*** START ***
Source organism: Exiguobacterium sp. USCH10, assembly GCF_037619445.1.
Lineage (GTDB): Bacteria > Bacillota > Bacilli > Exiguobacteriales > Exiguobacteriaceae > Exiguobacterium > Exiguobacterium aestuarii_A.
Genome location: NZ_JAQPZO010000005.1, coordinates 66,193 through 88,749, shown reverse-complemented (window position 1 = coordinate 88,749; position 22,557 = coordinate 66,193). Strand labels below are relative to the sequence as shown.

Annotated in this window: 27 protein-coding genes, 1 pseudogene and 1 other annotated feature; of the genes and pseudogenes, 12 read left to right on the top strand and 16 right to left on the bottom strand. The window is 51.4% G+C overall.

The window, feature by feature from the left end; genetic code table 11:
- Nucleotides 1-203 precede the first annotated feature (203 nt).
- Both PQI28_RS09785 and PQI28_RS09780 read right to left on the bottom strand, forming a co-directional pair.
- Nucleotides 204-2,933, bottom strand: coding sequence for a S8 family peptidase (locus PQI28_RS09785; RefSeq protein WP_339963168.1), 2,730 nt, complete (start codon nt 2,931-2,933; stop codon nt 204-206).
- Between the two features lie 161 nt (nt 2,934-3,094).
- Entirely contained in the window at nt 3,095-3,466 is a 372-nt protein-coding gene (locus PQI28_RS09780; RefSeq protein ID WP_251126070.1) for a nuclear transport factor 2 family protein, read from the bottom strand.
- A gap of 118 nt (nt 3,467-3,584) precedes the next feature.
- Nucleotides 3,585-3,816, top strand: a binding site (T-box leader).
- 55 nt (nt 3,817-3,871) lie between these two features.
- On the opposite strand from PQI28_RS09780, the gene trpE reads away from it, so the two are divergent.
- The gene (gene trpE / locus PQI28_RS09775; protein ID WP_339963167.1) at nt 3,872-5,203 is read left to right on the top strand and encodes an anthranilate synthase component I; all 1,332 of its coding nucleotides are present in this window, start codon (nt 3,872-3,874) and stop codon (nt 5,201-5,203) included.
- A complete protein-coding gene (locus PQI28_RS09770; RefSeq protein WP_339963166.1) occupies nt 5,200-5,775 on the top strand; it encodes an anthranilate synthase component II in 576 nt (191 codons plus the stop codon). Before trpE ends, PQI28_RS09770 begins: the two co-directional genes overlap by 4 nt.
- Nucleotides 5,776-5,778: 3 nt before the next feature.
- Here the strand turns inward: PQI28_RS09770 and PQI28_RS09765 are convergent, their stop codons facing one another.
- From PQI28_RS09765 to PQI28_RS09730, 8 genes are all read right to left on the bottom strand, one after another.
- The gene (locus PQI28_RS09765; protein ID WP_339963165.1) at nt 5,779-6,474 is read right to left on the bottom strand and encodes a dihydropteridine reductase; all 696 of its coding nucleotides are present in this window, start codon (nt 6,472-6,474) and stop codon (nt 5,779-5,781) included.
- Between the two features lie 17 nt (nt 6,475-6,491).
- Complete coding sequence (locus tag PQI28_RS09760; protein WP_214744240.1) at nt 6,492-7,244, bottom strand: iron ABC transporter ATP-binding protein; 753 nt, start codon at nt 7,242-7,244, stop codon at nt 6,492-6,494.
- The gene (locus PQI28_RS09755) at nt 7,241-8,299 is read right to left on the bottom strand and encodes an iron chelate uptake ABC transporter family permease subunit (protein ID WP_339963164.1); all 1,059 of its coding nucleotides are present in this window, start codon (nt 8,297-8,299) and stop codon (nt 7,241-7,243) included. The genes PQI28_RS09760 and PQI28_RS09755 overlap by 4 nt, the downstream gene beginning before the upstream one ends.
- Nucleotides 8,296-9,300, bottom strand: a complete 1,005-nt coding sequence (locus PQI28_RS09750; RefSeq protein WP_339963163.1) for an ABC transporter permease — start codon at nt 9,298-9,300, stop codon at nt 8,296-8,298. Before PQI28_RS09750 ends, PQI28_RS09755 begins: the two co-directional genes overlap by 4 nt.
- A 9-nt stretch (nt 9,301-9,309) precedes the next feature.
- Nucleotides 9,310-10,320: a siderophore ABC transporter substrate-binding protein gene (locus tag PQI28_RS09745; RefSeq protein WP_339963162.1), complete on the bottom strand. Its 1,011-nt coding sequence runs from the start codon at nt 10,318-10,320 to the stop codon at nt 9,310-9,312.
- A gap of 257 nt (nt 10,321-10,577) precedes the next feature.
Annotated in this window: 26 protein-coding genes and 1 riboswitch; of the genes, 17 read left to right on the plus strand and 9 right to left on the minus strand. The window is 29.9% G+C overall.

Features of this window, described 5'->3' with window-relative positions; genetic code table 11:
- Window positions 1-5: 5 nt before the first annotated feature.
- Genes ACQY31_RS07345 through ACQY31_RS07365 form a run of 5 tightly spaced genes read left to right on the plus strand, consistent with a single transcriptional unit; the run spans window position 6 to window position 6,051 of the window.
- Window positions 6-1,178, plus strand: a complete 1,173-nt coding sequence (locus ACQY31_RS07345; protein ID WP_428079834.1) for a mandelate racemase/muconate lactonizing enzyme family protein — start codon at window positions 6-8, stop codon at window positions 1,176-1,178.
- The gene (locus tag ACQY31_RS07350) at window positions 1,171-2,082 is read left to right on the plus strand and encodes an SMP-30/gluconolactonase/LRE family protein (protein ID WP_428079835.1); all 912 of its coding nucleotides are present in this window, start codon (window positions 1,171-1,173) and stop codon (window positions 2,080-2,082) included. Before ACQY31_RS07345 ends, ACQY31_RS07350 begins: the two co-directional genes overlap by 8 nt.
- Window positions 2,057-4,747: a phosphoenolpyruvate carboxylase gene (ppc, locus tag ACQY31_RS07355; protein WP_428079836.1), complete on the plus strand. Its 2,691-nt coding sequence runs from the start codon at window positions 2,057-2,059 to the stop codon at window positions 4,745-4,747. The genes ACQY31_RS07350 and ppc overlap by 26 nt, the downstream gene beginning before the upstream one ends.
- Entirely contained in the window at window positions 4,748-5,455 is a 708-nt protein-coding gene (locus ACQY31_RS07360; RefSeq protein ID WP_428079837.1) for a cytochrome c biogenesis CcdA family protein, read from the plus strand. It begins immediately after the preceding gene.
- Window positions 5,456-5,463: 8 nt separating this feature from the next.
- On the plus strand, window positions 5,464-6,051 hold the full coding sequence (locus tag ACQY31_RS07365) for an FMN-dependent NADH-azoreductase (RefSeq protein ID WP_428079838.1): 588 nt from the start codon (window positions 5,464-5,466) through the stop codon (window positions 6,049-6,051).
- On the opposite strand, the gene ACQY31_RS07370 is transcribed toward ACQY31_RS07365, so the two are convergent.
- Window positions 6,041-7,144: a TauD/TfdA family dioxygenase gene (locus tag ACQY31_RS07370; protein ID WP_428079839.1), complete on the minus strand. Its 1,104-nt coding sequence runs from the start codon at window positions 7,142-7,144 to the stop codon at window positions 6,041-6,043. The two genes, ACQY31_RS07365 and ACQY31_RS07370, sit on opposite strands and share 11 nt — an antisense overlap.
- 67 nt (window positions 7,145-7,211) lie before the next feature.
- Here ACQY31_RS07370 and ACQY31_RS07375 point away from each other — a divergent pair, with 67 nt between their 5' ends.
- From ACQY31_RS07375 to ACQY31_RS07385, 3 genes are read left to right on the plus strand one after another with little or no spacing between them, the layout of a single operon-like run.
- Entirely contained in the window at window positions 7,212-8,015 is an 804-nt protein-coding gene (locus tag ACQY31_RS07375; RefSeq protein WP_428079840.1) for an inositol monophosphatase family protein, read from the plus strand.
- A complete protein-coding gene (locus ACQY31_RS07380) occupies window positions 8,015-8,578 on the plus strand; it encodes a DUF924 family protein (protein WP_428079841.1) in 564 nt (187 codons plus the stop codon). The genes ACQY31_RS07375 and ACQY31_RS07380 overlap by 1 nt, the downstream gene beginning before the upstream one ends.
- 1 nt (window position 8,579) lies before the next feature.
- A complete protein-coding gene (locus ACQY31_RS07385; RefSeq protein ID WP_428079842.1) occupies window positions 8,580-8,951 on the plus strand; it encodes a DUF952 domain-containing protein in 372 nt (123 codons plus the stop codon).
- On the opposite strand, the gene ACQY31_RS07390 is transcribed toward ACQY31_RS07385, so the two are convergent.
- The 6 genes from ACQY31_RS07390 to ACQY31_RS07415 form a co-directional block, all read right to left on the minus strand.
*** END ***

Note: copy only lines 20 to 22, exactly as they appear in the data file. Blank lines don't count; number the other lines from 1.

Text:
- The gene (locus PQI28_RS09765; protein ID WP_339963165.1) at nt 5,779-6,474 is read right to left on the bottom strand and encodes a dihydropteridine reductase; all 696 of its coding nucleotides are present in this window, start codon (nt 6,472-6,474) and stop codon (nt 5,779-5,781) included.
- Between the two features lie 17 nt (nt 6,475-6,491).
- Complete coding sequence (locus tag PQI28_RS09760; protein WP_214744240.1) at nt 6,492-7,244, bottom strand: iron ABC transporter ATP-binding protein; 753 nt, start codon at nt 7,242-7,244, stop codon at nt 6,492-6,494.